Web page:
Monday, 11 February 2013

Bizonality and bicommunalism: the partition of Cyprus by any other name?



There was a very interesting seminar last month at the Hellenic Centre here in London organised by Lobby for Cyprus dissecting the concepts of bizonality and bicommunalism, i.e. the concepts that have come to define what Cyprus will look like if and when it is put back together. Cypriot political leaders routinely argue that the choice facing Cyprus is either a bizonal, bicommunal federation or partition; so it was fascinating to listen to the compelling and sophisticated arguments of the Lobby speakers – Dr Van Coufoudakis and Dr Klearchos Kyriakides – repudiating this dilemma and suggesting that bizonality and bicommunalism rather than an alternative to the ethnic partition of Cyprus would achieve precisely that unwanted outcome. Even if I have reservations about some of the things said – I’m not so confident about our ability to contain the fallout if we were to suddenly announce that we were no longer pursuing a bizonal, bicommunal federation – this is essential viewing for anyone seriously interested in the Cyprus issue.

The above video is Dr Coufoudakis’ presentation. Go here for Dr Kyriakides’ presentation and here for the following question and answer session. Below is the Lobby for Cyprus press release that summarises the arguments put forward at the seminar.


Bicommunalism and bizonalism – redundant concepts in multi-ethnic Cyprus?
On Thursday 24 January a packed Hellenic Centre heard Dr Van Coufoudakis and Dr Klearchos Kyriakides consider whether a bizonal, bicommunal federal solution offered a fair, workable or rational basis upon which to resolve the Cyprus issue.

They were speaking at the Lobby for Cyprus seminar: ‘Are bicommunalism and bizonalism redundant concepts in the multi-ethnic Cyprus of today?’

Dr Coufoudakis in his talk ‘The bizonal federation model and the destruction of the Republic of Cyprus’ illustrated how since the summer of 1964 the US, UK and Turkey embarked on a policy of dismantling the Republic of Cyprus and replacing the unitary state with a bizonal federation. His presentation was a reminder of a similar thesis espoused by Martin Packard a few years previously at a Lobby seminar when he reported having been told by senior US officials that partition was the end game.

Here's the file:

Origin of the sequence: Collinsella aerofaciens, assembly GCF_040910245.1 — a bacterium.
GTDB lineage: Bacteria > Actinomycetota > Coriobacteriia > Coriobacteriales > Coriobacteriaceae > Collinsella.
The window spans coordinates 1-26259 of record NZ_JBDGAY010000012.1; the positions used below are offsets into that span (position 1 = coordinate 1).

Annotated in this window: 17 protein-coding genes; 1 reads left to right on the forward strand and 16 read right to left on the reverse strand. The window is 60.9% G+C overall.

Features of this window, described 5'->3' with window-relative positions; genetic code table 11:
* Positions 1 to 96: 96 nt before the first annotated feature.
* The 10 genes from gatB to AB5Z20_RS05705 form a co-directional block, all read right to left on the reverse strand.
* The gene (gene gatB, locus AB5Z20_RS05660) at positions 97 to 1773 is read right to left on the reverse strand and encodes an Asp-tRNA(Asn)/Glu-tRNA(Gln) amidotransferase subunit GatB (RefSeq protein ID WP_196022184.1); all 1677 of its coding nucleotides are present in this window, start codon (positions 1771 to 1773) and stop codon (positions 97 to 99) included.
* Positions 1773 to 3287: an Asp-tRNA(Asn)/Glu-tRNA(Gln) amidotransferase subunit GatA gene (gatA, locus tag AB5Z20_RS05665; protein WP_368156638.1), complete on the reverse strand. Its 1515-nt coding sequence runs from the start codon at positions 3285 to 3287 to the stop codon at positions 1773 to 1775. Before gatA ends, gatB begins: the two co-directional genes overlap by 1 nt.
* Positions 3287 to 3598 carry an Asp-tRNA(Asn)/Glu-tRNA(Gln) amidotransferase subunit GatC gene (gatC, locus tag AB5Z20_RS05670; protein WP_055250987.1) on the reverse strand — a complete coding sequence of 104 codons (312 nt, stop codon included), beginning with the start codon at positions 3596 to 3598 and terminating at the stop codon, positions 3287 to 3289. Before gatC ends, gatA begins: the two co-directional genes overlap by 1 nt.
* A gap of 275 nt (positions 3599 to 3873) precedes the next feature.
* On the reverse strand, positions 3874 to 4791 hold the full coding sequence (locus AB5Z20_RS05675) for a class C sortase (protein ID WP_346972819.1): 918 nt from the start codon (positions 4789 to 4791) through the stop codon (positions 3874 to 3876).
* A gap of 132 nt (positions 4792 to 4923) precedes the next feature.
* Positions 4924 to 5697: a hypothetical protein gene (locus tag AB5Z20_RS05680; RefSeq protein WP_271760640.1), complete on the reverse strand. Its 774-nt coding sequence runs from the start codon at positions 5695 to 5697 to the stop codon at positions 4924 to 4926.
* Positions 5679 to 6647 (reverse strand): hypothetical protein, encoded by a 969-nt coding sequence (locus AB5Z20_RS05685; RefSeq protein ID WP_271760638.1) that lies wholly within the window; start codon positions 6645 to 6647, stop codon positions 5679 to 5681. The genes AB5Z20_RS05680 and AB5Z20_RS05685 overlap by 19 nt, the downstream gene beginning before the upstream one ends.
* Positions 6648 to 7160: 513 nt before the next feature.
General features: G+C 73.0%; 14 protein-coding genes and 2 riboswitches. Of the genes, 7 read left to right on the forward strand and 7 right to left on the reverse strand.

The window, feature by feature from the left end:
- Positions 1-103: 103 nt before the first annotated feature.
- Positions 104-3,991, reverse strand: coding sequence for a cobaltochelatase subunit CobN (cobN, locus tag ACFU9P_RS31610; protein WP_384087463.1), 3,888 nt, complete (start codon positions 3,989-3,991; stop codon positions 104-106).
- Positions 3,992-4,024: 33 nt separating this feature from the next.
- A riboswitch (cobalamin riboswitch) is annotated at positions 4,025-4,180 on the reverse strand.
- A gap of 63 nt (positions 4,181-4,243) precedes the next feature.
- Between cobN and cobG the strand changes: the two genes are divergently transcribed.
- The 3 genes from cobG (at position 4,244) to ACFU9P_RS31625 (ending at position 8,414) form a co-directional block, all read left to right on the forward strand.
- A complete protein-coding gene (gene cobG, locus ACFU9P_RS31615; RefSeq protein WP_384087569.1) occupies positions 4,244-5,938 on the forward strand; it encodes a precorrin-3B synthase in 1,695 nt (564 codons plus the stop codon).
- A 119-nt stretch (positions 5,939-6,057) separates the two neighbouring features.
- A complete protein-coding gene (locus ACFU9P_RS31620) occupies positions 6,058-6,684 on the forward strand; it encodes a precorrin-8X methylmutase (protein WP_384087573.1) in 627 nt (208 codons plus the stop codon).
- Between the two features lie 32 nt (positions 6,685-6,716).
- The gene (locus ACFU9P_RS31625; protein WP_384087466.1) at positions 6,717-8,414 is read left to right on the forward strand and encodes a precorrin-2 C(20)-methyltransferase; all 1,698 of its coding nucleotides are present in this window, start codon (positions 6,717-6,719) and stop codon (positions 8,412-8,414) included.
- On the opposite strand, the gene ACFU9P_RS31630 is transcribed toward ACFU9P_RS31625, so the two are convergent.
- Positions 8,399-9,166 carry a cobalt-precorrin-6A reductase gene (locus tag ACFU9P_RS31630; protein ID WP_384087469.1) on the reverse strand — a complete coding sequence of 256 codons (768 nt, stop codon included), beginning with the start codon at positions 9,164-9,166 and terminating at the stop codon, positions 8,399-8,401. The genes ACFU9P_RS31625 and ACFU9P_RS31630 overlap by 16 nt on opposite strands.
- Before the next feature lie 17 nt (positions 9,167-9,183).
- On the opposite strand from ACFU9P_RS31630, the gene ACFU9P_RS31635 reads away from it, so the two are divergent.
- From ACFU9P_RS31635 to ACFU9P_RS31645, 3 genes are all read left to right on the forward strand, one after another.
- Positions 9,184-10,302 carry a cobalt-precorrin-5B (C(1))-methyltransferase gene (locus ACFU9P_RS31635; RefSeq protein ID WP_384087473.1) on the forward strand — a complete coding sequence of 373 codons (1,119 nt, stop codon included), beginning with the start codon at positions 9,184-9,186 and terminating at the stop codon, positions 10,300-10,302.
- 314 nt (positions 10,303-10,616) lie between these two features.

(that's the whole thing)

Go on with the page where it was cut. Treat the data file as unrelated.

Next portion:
Dr Coufoudakis explained that the concept of ‘two communities’ in Cyprus is a throwback to the Ottoman Empire and how Ottoman concepts were introduced into the 1960 constitution of the Republic of Cyprus.

He argued that the proposed bizonal bicommunal model is based on discrimination on the basis of ethnicity, religion and language and is in direct violation of article 14 of the European Convention on Human Rights, an international Convention that is a fundamental EU law. Ironically, both Turkey and the Republic of Cyprus have ratified the European Convention on Human Rights and Cyprus is an EU member.

Dr Coufoudakis concluded that the unprecedented bizonal bicommunal federation model is divisive, dysfunctional, in violation of democratic norms and international law and that it is actually a confederal constitutional model, not a federal one.

Dr Coufoudakis also expressed his concern that the political leadership in Cyprus negotiates on the basis of a bizonal solution. In response Cypriot politicians stated that this was what was agreed in the 1977 High-Level agreements and they could not do otherwise. However by declaring the so-called ‘TRNC’ in November 1983 Turkey and the Turkish Cypriot leadership had themselves torn up those agreements.